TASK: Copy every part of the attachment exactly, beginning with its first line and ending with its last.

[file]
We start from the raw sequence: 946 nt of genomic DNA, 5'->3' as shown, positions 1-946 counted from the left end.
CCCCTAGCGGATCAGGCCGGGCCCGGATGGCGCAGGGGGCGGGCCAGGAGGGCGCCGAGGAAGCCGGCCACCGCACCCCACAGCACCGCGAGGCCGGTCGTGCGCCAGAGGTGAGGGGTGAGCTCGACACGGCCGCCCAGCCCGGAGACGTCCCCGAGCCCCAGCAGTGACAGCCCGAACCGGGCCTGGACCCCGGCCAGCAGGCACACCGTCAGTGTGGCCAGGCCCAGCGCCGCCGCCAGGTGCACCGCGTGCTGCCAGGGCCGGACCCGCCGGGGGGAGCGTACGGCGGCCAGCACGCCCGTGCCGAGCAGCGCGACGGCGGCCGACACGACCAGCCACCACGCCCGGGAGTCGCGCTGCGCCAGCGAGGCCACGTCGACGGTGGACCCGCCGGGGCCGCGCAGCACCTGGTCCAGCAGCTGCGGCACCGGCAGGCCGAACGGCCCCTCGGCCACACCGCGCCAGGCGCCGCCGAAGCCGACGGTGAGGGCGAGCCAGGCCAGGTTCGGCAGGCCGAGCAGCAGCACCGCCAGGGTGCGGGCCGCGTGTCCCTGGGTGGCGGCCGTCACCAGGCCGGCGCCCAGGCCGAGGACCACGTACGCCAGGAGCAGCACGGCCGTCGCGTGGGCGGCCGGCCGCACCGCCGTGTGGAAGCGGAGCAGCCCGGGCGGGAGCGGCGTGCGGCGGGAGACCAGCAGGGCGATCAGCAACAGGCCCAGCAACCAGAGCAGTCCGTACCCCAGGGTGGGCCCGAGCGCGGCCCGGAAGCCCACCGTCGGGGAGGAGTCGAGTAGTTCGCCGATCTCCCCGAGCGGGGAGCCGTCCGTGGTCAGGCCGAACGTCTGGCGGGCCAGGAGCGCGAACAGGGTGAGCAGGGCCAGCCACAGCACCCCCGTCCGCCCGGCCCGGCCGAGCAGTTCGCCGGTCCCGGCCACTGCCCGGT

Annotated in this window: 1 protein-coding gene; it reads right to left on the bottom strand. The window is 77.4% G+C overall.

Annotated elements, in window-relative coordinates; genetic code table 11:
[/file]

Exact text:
We start from the raw sequence: 946 nt of genomic DNA, 5'->3' as shown, positions 1-946 counted from the left end.
CCCCTAGCGGATCAGGCCGGGCCCGGATGGCGCAGGGGGCGGGCCAGGAGGGCGCCGAGGAAGCCGGCCACCGCACCCCACAGCACCGCGAGGCCGGTCGTGCGCCAGAGGTGAGGGGTGAGCTCGACACGGCCGCCCAGCCCGGAGACGTCCCCGAGCCCCAGCAGTGACAGCCCGAACCGGGCCTGGACCCCGGCCAGCAGGCACACCGTCAGTGTGGCCAGGCCCAGCGCCGCCGCCAGGTGCACCGCGTGCTGCCAGGGCCGGACCCGCCGGGGGGAGCGTACGGCGGCCAGCACGCCCGTGCCGAGCAGCGCGACGGCGGCCGACACGACCAGCCACCACGCCCGGGAGTCGCGCTGCGCCAGCGAGGCCACGTCGACGGTGGACCCGCCGGGGCCGCGCAGCACCTGGTCCAGCAGCTGCGGCACCGGCAGGCCGAACGGCCCCTCGGCCACACCGCGCCAGGCGCCGCCGAAGCCGACGGTGAGGGCGAGCCAGGCCAGGTTCGGCAGGCCGAGCAGCAGCACCGCCAGGGTGCGGGCCGCGTGTCCCTGGGTGGCGGCCGTCACCAGGCCGGCGCCCAGGCCGAGGACCACGTACGCCAGGAGCAGCACGGCCGTCGCGTGGGCGGCCGGCCGCACCGCCGTGTGGAAGCGGAGCAGCCCGGGCGGGAGCGGCGTGCGGCGGGAGACCAGCAGGGCGATCAGCAACAGGCCCAGCAACCAGAGCAGTCCGTACCCCAGGGTGGGCCCGAGCGCGGCCCGGAAGCCCACCGTCGGGGAGGAGTCGAGTAGTTCGCCGATCTCCCCGAGCGGGGAGCCGTCCGTGGTCAGGCCGAACGTCTGGCGGGCCAGGAGCGCGAACAGGGTGAGCAGGGCCAGCCACAGCACCCCCGTCCGCCCGGCCCGGCCGAGCAGTTCGCCGGTCCCGGCCACTGCCCGGT

Annotated in this window: 1 protein-coding gene; it reads right to left on the bottom strand. The window is 77.4% G+C overall.

Annotated elements, in window-relative coordinates; genetic code table 11: